Set up a private git server
In this post we are going to install a private git server, that can be used for small to medium size personal projects. The described process works on any Red Hat based distribution, e.g. CentOS or Fedora, but it should be easy to implement it on other distributions as well.
Setting up a private git server for your personal projects is quite easy to achieve. I personally use a private git server all the time as it has a lot of benefits for the development process:
- Sharing code between different computers (e.g. notebook and desktop)
- Having the ability to roll back easily in case of errors
- Distributing work across different persons
- Using git as backup in case of a hard drive crash
- Being able to try something out by using a feature branch
This post is an extension of the Secure SSH access with certificate based authentication and firewall rules article. As we will use certificate-based authentication to log in to the git server, I would recommend going through this post to set up the Linux server in a similar way.
To indicate where the commands are being executed, all sections are marked with Server or Client.
To install git, we have to log in as privileged user (sudoer) and execute
[user@server]$ sudo yum install git-core
Create directory for git repository
To create a base directory for the git repository, we have to log in as the git user.
[git@server]$ mkdir ~/repos
Then we switch to the new directory and initialize an empty git repository
[git@server]$ cd ~/repos [git@server]$ git init --bare Initialized empty Git repository in /home/git/repos/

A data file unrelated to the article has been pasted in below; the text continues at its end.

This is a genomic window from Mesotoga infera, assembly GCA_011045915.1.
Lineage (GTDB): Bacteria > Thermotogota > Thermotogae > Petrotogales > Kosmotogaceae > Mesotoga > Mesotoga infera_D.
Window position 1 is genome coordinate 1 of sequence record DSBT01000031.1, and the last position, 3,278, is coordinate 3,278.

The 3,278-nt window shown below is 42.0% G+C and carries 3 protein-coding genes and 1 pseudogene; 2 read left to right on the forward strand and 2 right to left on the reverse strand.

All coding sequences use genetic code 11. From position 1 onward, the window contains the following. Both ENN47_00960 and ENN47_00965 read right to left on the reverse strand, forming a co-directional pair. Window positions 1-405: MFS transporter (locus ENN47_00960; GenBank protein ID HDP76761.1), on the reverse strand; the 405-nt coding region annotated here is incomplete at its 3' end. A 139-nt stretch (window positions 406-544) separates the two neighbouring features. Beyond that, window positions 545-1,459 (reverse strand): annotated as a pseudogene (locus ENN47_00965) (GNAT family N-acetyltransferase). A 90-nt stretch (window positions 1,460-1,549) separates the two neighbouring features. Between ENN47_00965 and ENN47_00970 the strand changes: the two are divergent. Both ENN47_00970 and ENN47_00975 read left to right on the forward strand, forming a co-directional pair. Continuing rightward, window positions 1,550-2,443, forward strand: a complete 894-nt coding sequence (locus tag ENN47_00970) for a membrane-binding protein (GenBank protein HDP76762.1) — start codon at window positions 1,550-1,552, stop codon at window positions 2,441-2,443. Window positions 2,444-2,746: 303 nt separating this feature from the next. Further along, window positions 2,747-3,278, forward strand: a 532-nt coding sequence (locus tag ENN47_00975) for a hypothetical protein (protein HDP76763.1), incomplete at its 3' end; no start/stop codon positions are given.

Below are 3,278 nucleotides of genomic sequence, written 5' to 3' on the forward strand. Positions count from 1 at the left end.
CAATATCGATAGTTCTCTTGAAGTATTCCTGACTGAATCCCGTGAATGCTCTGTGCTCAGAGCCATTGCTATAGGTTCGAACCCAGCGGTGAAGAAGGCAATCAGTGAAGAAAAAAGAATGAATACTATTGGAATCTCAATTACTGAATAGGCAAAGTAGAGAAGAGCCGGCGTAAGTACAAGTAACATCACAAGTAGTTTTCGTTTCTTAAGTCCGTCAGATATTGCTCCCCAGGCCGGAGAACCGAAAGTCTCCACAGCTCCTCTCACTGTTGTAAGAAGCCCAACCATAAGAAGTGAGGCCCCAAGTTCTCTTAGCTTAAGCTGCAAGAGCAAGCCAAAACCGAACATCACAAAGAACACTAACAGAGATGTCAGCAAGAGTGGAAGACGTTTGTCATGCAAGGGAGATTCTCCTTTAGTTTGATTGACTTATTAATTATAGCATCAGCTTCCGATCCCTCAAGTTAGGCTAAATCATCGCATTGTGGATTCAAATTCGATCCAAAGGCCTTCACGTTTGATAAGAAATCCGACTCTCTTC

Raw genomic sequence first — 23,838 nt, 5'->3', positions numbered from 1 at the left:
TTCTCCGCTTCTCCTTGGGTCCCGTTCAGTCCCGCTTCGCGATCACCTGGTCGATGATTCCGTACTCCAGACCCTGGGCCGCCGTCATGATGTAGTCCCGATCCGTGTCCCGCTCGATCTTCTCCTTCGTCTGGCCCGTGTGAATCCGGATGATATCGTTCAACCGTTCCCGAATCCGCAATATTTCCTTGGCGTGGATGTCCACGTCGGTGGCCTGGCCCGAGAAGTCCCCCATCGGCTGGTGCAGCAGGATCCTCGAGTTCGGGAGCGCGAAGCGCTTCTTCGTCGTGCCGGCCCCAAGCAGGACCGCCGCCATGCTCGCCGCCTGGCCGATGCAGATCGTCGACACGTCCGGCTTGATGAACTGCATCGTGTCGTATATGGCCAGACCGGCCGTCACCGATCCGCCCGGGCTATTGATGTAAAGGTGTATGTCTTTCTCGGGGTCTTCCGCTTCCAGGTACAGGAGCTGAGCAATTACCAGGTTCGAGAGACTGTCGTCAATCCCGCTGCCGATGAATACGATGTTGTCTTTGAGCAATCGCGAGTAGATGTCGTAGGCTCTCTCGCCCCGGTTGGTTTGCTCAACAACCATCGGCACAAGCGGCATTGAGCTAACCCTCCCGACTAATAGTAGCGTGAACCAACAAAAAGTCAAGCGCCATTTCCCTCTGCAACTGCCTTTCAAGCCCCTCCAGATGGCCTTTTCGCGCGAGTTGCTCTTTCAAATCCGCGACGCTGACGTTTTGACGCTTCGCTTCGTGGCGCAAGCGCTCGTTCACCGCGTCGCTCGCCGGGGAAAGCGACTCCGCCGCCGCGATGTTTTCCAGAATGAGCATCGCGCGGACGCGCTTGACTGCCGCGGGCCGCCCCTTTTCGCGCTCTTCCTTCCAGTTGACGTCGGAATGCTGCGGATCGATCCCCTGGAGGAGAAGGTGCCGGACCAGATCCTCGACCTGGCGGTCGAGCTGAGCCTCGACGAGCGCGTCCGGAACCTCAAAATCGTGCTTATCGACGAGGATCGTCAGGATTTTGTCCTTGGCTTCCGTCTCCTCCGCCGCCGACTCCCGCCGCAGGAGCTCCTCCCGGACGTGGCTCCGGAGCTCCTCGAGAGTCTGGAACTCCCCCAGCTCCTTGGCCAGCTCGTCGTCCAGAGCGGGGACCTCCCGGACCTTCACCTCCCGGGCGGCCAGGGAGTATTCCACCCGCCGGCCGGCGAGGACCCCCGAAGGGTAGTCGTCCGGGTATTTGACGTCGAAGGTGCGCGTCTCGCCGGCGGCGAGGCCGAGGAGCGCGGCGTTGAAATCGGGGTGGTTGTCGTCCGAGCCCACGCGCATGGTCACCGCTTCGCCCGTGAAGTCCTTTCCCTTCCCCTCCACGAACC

Setup the client
Now we can setup the git client. We first create a local directory which we will use for cloning the git repository.
[git@client]$ mkdir ~/git_repo
Now we can switch to the new directory and can clone the repository.
[git@client]$ ~/git_repo [git@client]$ git clone email@example.com:/home/git/repos
Create a new project
We can now create a new project folder and create some initial content, e.g. a README.md file.
[git@client]$ mkdir ~/git_repo/repos/project1 [git@client]$ vi ~/git_repo/repos/project1/README.md
# Project 1 Project 1 description
Commit the project
Let's perform the first commit to push the changes to our git repository. We use
git add to add files or directories to the staging area.
git commit -m "Message to describe the change" is used to check in to our local repository on the client and is
git push used to push the changes to the server.
[git@client]$ git add project1/ [git@client]$ git commit -m "Initial Checkin" [master (root-commit) 71823d9] Initial Checkin 1 file changed, 3 insertions(+) create mode 100644 project1/README.md [git@client]$ git push warning: push.default is unset; its implicit value has changed in Git 2.0 from 'matching' to 'simple'. To squelch this message and maintain the traditional behavior, use: git config --global push.default matching To squelch this message and adopt the new behavior now, use: git config --global push.default simple When push.default is set to 'matching', git will push local branches to the remote branches that already exist with the same name. Since Git 2.0, Git defaults to the more conservative 'simple' behavior, which only pushes the current branch to the corresponding remote branch that 'git pull' uses to update the current branch. See 'git help config' and search for 'push.default' for further information. (the 'simple' mode was introduced in Git 1.7.11. Use the similar mode 'current' instead of 'simple' if you sometimes use older versions of Git) Counting objects: 4, done. Writing objects: 100% (4/4), 286 bytes | 0 bytes/s, done. Total 4 (delta 0), reused 0 (delta 0) To firstname.lastname@example.org:/home/git/repos * [new branch] master -> master
That's it, we have now a fully working git server, have created a repository and checked in our first project.
Web Frontend for the git server
In case you would like to use a web frontend to access your git repositories, Gogs is an open source and free of charge solution. It is easy to setup, but I will not cover the setup process in this post.